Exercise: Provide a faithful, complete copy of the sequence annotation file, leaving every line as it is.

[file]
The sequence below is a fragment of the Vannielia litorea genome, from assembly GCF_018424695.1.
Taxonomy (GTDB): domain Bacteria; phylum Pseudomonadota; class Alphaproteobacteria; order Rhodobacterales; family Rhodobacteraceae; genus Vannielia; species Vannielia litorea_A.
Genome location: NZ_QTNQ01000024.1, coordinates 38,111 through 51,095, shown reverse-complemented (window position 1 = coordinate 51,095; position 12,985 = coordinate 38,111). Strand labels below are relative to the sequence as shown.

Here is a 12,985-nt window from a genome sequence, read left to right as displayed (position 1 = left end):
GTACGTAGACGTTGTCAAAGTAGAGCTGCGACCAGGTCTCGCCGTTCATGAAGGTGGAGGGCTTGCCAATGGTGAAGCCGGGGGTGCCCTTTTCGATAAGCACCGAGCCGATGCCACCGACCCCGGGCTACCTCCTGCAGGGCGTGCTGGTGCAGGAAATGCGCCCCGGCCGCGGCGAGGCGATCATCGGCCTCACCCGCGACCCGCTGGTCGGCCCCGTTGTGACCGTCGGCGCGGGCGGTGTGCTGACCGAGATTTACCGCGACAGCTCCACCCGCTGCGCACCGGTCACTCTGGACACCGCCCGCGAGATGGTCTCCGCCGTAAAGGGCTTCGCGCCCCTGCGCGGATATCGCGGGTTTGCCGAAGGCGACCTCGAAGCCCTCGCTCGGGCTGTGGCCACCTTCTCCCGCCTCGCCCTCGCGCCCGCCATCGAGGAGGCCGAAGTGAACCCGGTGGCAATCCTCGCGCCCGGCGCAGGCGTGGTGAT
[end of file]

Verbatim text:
The sequence below is a fragment of the Vannielia litorea genome, from assembly GCF_018424695.1.
Taxonomy (GTDB): domain Bacteria; phylum Pseudomonadota; class Alphaproteobacteria; order Rhodobacterales; family Rhodobacteraceae; genus Vannielia; species Vannielia litorea_A.
Genome location: NZ_QTNQ01000024.1, coordinates 38,111 through 51,095, shown reverse-complemented (window position 1 = coordinate 51,095; position 12,985 = coordinate 38,111). Strand labels below are relative to the sequence as shown.

Here is a 12,985-nt window from a genome sequence, read left to right as displayed (position 1 = left end):
GTACGTAGACGTTGTCAAAGTAGAGCTGCGACCAGGTCTCGCCGTTCATGAAGGTGGAGGGCTTGCCAATGGTGAAGCCGGGGGTGCCCTTTTCGATAAGCACCGAGCCGATGCCACCGACCCCGGGCTACCTCCTGCAGGGCGTGCTGGTGCAGGAAATGCGCCCCGGCCGCGGCGAGGCGATCATCGGCCTCACCCGCGACCCGCTGGTCGGCCCCGTTGTGACCGTCGGCGCGGGCGGTGTGCTGACCGAGATTTACCGCGACAGCTCCACCCGCTGCGCACCGGTCACTCTGGACACCGCCCGCGAGATGGTCTCCGCCGTAAAGGGCTTCGCGCCCCTGCGCGGATATCGCGGGTTTGCCGAAGGCGACCTCGAAGCCCTCGCTCGGGCTGTGGCCACCTTCTCCCGCCTCGCCCTCGCGCCCGCCATCGAGGAGGCCGAAGTGAACCCGGTGGCAATCCTCGCGCCCGGCGCAGGCGTGGTGAT